- Historic Sites
A history of the food reformers and cereal kings who made Battle Creek the center of a revolution in Americans eating habits
June 1957 | Volume 8, Issue 4
Across the street from the San was a shanty restaurant called the Red Onion. It was conducted by a sinner, William Gammanthaler, who specialized in steaks and chops with French fries on the side and steaming cups of strong, hot coffee. The clientele sometimes included fugitive patients who couldn’t take the nut butter and protose regimen any longer. Even the staff members often fell off the peanut wagon. And many a guilty San physician was flushed on a Michigan Central dining car enjoying a pork chop on his way to a medical conclave in Chicago when, by coincidence, Irene Castle was dancing at the Blackstone.
Doctor Kellogg’s efficient intelligence agency reported to him upon such defections. But he took them with philosophic calm.
“They’ll come back,” he insisted, “to biologic living.”
In the expansive igao’s, when the Doctor was pushing eighty, the sanitarium added a four-story diningroom wing and a fifteen-story tower, with marble floors, oriental rugs, crystal chandeliers, and a $3,000,000 debt. The move represented a disastrous error in judgment. A part of the sanitarium’s appeal was the heritage of asceticism. When the doctors went plushy they went broke. Of course there were other factors too—the Depression and the gradual change in the American diet. More people were eating dairy products, fish, poultry, citrus fruits, salad greens, and generally less starchy foods with fewer calories—all in all a better balanced diet. Fewer people needed to go to Battle Creek to be “boiled out,” in the Doctor’s old phrase.
In 1931 Dr. Kellogg shifted some of his own interest to a new sanitarium in Florida. Glenn Curtiss, inventor and aircraft manufacturer, a former patient, interested in spreading the Battle Creek gospel, presented him with a luxurious estate at Miami Springs. The consideration was one dollar.
“That’s too cheap,” the yg-year-old Kellogg remarked, and handed Curtiss a ten-dollar bill.
Still in his eighties the Doctor worked as hard as ever. Once at a Colorado mountain retreat he dictated for twenty hours without a break. On another occasion a telegram arrived stating that two chapters for a book, which Dr. Kellogg had promised in two weeks, must be in the mail the next day because the date of publication had been advanced. He began work at once. At five o’clock the next morning the manuscript was finished, the bibliography checked, the typescript proofread and at the post office.
During the Depression there were vacant rooms and cuts in employment at the San in Battle Creek, and on January 1, 1933, the world’s largest sanitarium went into receivership. A new corporation emerged and the San kept going but patronage dwindled until 1942, when the U.S. Army took over the buildings for a general base hospital. Soon the aroma of roasting Army beef drifted from the vegetarian kitchens. Operation of the sanitarium would not be interrupted, Dr. Kellogg announced. More vigorous than ever, the San would re-establish itself on the other side of the street in John Harvey Kellogg Hall. “They bought a building,” he declared, “not the sanitarium. … We will carry on comfortably here, until, in due course, we will go out to the hills and lakes at the east of town and there we will build it all over again.”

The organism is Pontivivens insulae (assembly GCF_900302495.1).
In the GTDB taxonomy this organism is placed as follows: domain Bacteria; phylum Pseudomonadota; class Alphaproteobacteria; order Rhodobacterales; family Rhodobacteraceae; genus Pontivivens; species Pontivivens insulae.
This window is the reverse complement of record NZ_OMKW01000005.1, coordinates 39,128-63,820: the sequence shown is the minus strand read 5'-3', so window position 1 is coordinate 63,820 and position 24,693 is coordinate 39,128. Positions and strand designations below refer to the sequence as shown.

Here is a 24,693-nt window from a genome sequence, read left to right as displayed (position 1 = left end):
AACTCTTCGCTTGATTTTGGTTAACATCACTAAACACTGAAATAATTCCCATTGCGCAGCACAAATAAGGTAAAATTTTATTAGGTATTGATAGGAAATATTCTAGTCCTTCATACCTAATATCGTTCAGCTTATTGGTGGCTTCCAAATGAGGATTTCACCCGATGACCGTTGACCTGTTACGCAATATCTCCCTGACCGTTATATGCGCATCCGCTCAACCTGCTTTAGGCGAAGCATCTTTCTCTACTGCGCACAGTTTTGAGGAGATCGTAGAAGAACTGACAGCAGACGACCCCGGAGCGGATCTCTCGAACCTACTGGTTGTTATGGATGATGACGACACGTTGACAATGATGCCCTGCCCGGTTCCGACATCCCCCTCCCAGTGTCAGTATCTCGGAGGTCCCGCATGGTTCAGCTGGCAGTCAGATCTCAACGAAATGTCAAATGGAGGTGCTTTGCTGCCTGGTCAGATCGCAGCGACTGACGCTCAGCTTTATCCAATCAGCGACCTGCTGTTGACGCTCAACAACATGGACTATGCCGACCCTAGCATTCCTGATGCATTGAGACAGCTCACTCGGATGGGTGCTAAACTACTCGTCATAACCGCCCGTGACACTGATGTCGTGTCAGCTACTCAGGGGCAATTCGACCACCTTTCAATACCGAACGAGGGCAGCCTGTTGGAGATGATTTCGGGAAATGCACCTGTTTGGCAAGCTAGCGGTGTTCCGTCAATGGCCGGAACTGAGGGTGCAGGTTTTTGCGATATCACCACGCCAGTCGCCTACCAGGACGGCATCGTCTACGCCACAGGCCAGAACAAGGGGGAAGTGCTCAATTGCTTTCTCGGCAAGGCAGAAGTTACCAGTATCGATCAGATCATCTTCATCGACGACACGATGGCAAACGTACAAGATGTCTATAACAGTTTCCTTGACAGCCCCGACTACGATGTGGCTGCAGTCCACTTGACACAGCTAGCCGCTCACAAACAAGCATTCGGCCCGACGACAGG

But the Sanhédrin of the Seventh-day Adventists Church had other ideas. The sale of the buildings had left the San corporation with a million dollars in the kitty, and the Adventists wanted to use it. Though the Doctor had always run the San without advice from anyone, actual control resided in the members or constituents, who elected a board of trustees.
The vice president of the Seventh-day Adventist General Conference sent out a letter to the members of the denomination saying that the San needed their help, that the time had come to take it back into the work of the church. He urged the members of the old constituency to get their memberships paid up and attend the meeting. An Adventist slate of directors and officers was prepared for their convenience. Then an elder got in touch with W. K. Kellogg.
The Kellogg who once said to a man leaving the employ of his brother, “Your happiness is just beginning,” got the point instantly. He saw that the Doctor could be tossed out if the plan worked.
Abruptly, W. K., the ex-Adventist, who thought of himself as being “about as religious as most people,” meaning not very , began to talk the Advent lingo of his youth. The Doctor, he admitted sadly, had flouted the Message of the Third Angel. It was an accusation to move the devout to revulsion, for it meant that J. H. was indifferent to the Saturday Sabbath. W. K. ponied up a fund to pay the absent brothers and sisters to come to Battle Creek. He covered their railroad tickets, bus or taxi fares, food, lodging, and lost time on their jobs.
Naturally, a sanitarium constituent loyal to Dr. Kellogg, received the official letter, and the cat was out of the bag. The old Doctor worked night and day preparing a counteroffensive. He subpoenaed the Washington records of the Seventh-day Adventists, hailed the implacable W. K. into court and brought the whole plan into the open. What added a special note of bitterness, from the Doctor’s point of view, was that at the depth of the Depression, he had turned in desperation to the Adventist Church to see if it would take over the San. There had been no interest at that time.